Published June 16, 2017
Pastor Mark Olson
MOORHEAD, MINNESOTA – At the Northwestern Minnesota Synod of the Evangelical Lutheran Church Assembly 2017 on Friday and Saturday, June 9-10, the theme was “Risky Business: Always Reforming.” And indeed reform was on the agenda as nearly 500 delegates approved repudiating the Doctrine of Discovery only four votes shy of unanimous. The 2017 Synod Assembly took place at Concordia College in Moorhead, Minnesota.
The genesis of resolution began with Mark Olson a Lutheran pastor working with the Episcopal church and involved with Cass Lake Indian ministries. Olson from Walker, serves the Episcopal churches St. John’s in Onigum and St. Peter’s in Cass Lake, but is Lutheran. This is possible according to Olson as Episcopalians and Lutheran are in “full communion.”
The Episcopal Church adopted a resolution officially repudiating the Doctrine of Discovery in 2009,” said Olson,.”and there has been a national movement in that direction ever since.”
According to Olson, major discussions began about a year ago, partly due to the actions of Pope Francis. Although Francis has yet to repudiate the Doctrine of Discovery, the Latin American pope, who has often strongly defended indigenous rights since his election in 2013, made comments on protection of native lands to representative of tribes attending the Indigenous Peoples Forum in Rome.
Pastor Michael Naylor
In regard to Standing Rock and the resistance to the Dakota Access Pipeline, Pope Francis used strong and clear language applicable to the conflict, saying development had to be reconciled with “the protection of the particular characteristics of indigenous peoples and their territories.” He continued by saying indigenous cultures have a right to defend “their ancestral relationship to the Earth.”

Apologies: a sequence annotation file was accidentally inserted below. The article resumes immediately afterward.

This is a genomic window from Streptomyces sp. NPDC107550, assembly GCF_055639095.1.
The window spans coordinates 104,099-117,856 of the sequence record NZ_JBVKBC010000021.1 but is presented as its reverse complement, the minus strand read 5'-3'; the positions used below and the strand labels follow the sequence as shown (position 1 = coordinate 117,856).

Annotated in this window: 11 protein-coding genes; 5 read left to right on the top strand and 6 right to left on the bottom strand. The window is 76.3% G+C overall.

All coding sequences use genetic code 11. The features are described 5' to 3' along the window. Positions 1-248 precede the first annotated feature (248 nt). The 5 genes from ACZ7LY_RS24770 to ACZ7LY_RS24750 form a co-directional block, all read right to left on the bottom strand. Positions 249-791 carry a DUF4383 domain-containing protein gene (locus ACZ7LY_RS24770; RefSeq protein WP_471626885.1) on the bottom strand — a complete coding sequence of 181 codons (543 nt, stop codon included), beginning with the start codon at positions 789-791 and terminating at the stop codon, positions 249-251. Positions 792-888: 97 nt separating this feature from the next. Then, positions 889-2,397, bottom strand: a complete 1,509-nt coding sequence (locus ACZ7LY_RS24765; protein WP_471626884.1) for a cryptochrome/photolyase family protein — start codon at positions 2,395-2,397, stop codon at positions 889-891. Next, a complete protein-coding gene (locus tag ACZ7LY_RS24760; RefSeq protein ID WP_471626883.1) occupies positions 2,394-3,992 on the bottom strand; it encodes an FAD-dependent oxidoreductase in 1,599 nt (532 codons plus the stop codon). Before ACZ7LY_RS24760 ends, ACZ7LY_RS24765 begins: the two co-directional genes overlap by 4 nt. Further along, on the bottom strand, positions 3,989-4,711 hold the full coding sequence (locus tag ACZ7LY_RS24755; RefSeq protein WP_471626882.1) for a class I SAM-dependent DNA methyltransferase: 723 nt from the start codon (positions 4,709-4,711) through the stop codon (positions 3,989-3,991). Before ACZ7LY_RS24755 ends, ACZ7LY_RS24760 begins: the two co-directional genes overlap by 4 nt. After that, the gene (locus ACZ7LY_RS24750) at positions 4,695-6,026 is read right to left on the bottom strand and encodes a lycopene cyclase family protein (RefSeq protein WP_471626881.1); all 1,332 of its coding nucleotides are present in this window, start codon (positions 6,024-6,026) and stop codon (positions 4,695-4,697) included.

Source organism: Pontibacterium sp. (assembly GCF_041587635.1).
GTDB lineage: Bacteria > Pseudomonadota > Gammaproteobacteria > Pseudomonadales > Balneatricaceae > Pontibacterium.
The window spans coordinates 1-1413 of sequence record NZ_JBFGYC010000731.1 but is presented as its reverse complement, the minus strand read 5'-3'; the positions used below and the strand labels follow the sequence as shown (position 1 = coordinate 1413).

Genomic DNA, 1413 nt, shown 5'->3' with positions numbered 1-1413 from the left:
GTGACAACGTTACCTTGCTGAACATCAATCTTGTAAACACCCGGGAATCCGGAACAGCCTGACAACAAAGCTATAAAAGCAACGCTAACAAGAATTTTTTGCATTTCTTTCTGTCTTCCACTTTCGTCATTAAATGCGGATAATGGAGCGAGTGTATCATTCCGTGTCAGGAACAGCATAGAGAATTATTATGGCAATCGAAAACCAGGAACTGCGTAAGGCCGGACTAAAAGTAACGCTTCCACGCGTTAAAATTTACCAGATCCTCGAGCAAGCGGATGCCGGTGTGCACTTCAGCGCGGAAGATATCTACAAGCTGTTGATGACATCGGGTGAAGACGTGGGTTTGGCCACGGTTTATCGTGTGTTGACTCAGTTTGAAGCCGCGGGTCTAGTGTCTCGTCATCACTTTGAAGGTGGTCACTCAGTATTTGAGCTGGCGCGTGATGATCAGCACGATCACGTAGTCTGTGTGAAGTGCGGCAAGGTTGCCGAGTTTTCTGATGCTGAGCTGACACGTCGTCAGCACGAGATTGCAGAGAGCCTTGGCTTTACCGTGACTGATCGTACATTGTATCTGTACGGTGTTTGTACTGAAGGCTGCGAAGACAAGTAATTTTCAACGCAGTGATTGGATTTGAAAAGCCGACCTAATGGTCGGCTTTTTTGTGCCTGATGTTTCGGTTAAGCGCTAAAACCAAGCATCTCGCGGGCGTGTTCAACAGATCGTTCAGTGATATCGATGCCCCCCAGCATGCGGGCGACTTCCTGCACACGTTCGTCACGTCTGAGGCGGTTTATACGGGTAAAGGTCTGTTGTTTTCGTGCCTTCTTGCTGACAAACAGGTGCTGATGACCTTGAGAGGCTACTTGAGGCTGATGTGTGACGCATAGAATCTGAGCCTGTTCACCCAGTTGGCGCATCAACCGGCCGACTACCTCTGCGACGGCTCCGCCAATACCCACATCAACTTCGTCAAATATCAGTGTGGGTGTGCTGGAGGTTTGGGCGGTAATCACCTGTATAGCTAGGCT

Olson, assigned to the Episcopalian Church from the Evangelical Lutheran Church of America(ELCA), said he took advantage of his position and “carried the water from Episcopal to Lutheran and began bridge building a task force that lives on the bridge between cultures. It is a powerful statement,” said Olson referring to the resolution adopted June 10.
Another strong advocate from the Bemidji area was Michael Naylor pastor of the Debs/Puposky Lutheran Parish. On March 31, 2017, I got a message from Naylor. “I thought you might be interested in this. This resolution (repudiation of the Doctrine of Discovery) will be offered from the floor by the Bemidji Conference, Conference Four, at our Synod Convention in June at Moorhead.”
According to Naylor there are “28 Lutheran churches in our conference stretching from Akeley and Park Rapids to Waskish and Clearbrook. We are confident that this resolution will be adopted. This document passed without dissent at the Bemidji Conference Assembly.”
Naylor wrote again on June 5, 2017, “The seventeen Pastors in the Bemidji Conference (Conf. 4) are presenting this resolution that was unanimous on the first vote in our conference meeting. We have already been in dialogue with representative in the other seven conferences of the Northwester Minnesota ELCA Synod and the feeling is very good concerning the responses that we have received. I feel that it is “a go,” but lets wait to let people know until the vote.”
Then on June 10, 2017 Naylor wrote; “I have just returned this evening from the Synod Assembly and am quite pleased to give you the good news that Resolution #4 Regarding Repudiation of the Doctrine of Discovery and Commitment to Partner with our Ojibwe Neighbors PASSED! There were almost 500 people that voted YES!!! You are now free to share.”
“There were four votes against out of nearly 500 votes,” said Naylor. “The votes against were not because of the motion’s main core but because of concern of regarding the court decision of 1823 reaffirming the Doctrine commenting that if it is still the law, it needs to be rescinded as well.”
Photos by Michael Meuers